Anxiety in Adults
Anxiety can happen to anyone. Anxiety and feeling anxious are two separate feelings, at least from my perspective. It’s fairly normal for all of us to feel anxious: anxious about a new job; anxious about a presentation. But anxiety is more than feeling anxious; it’s a disorder. As I find myself becoming more of an adult each day (my mom would beg to differ!), I find that my anxiety is better at times and worse at other times. I’m finding I have more control; I’m able to prevent panic attacks and counteract situations that might trigger my anxiety. But I also know that it will never completely go away. I can do as much as possible to learn how to deal with it, but like I said it’s a disorder. But what do we think about when we hear the word “disorder”? Is it a good word? Is it a positive word?
One thing that bothers me as I feel more comfortable speaking about my anxiety is that people give me a strange look when I discuss it. It’s as if I can see right into their eyes the judgement and the questions that they are too afraid to ask because they are assuming something ridiculous. “She must be crazy; she has an anxiety disorder…” No I’m not crazy (but I can get a little angry when I watch the Eagles lose!). If I’m going to continue to speak about who I am and all of my flaws, strengths, and personality traits, I’m also going to be open about my anxiety. I want the world to stop looking at me like my anxiety defines who I am. It’s just another piece to the “Lauren Puzzle,” if you will.
I’m only twenty five and have many more amazing years ahead of me. I’m recently engaged and have already seen my anxiety flare up as we scramble around to plan our wedding. There are big moments in life where anxiety will be inevitable. For me, I’m assuming it will be my wedding, my first child, moving to a new home, trying to afford to move to a new home (haha)… For any adult as they navigate themselves from thirty to forty to fifty to sixty, they are going to run into changes that literally change their life. For someone with anxiety, that is also where they can see flare-ups: finding out about new health conditions, retirement, death of a loved one, feeling alone when the children move out… “You lose your identity, which brings up feelings of insecurity and a lack of self-worth,” says Dr. Friedemann Schaub, author of The Fear & Anxiety Solution.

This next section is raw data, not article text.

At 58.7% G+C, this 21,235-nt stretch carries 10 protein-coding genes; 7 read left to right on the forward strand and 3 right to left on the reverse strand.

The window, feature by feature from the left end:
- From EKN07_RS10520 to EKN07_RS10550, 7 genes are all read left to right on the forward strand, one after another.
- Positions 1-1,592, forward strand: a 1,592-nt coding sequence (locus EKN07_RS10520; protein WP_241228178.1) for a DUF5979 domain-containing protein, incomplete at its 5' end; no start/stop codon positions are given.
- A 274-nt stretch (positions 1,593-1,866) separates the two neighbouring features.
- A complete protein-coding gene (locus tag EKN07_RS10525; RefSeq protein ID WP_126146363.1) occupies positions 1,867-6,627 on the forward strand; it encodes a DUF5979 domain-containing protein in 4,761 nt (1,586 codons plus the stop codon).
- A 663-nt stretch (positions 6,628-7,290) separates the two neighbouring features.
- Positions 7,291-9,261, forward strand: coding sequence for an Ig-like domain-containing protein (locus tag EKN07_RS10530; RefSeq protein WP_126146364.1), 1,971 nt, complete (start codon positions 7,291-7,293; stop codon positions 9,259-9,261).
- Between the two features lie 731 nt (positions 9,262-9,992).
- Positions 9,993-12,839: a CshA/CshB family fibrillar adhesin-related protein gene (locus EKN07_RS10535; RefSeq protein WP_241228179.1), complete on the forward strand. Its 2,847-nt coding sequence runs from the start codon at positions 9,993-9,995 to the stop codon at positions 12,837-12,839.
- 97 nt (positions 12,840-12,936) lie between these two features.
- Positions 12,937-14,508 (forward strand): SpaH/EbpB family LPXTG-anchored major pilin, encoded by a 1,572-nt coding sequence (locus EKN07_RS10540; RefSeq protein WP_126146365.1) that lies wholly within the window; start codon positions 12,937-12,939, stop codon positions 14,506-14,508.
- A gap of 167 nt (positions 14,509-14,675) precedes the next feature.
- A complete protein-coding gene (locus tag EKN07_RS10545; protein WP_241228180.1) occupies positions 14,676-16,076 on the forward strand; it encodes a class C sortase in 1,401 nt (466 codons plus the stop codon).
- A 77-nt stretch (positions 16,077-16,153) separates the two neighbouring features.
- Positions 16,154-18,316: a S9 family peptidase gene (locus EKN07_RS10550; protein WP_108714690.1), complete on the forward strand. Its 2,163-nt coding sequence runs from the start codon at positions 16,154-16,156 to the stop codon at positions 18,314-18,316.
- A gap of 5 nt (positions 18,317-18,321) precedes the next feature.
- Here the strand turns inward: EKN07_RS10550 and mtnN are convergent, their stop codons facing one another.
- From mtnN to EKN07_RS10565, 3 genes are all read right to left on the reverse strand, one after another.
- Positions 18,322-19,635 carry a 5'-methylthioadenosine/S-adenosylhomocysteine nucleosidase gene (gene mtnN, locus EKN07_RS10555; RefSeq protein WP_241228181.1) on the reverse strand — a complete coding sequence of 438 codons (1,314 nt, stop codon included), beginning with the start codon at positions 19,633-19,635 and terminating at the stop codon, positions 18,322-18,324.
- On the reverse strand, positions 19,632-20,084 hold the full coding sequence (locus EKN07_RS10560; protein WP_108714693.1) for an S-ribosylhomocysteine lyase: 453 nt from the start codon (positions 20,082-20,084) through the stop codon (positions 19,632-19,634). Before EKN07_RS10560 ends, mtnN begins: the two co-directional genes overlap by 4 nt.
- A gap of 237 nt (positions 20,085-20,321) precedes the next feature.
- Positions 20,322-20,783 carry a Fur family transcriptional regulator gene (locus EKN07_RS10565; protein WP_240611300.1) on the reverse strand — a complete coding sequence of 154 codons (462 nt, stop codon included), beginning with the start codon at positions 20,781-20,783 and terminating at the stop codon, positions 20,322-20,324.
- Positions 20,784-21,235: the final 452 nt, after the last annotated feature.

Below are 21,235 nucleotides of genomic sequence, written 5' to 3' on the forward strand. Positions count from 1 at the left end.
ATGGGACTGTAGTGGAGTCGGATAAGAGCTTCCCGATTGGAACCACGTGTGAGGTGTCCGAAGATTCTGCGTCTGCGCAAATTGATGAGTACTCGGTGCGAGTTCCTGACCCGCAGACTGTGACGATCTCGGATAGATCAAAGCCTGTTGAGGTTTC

Maybe a common theme for your anxiety as you get older is literally the fear of getting older, because getting older means change. You get married. You have children. Your kids move out. Your body looks different. Your body feels different; maybe it hurts; maybe you developed new injuries. You must eventually plan for retirement. How is your retirement plan? These stages are VERY VERY overwhelming for numerous reasons. What will happen once you retire? What will you do with all that time? You will have to create a new schedule with new hobbies. I think this feeling might be similar to when you first left your parents’ house. At least for me, I was freaking out once I arrived at college and realized all the responsibilities I was taking on. What would my schedule be? What would I do with all the random time in between classes? I was thrown into a situation where I had to create a new schedule with new hobbies. And I did. It took time, but I did. And what helped me was knowing I wasn’t alone. I think if we all remind ourselves that firstly, we are not alone in having an anxiety disorder, and secondly, we are not alone in having anxiety about being an adult [and an elder-adult] (if that makes sense?).
How can we aid ourselves in these feelings of anxiety? Use what you know. What do you normally do when you are feeling anxious? Are you just fueling the cycle, or are you trying to face your anxiety? Sometimes we brush our anxious feelings under the rug and hope they go away. When you get into an argument with someone, and see them the following day, did the argument go away during the 13 hours of non-communication? Unfortunately, probably not. Similarly, our anxiety won’t just go away when ignored. I know when I’m trying to down-play my anxiety, especially in public, everyone knows something is wrong. And three hours later when I’m home trying to go to bed, my mind is fully alert, thinking about 1000 different things. It doesn’t just go away.
I make sure to see a professional when I feel like things are over my head and too much to handle on my own. But I also know I can handle the little anxiety spurts that can occur once in a while. I’m aware what feeds my feelings of anxiety and try my best to control the situations I put myself in. But we can’t control everything. We can’t control life. We can’t always do it on our own. I think the sooner we can feel comfortable asking for help, and the sooner people accept not just anxiety but all other disorders openly, the easier communication will be about anxiety and changes in life.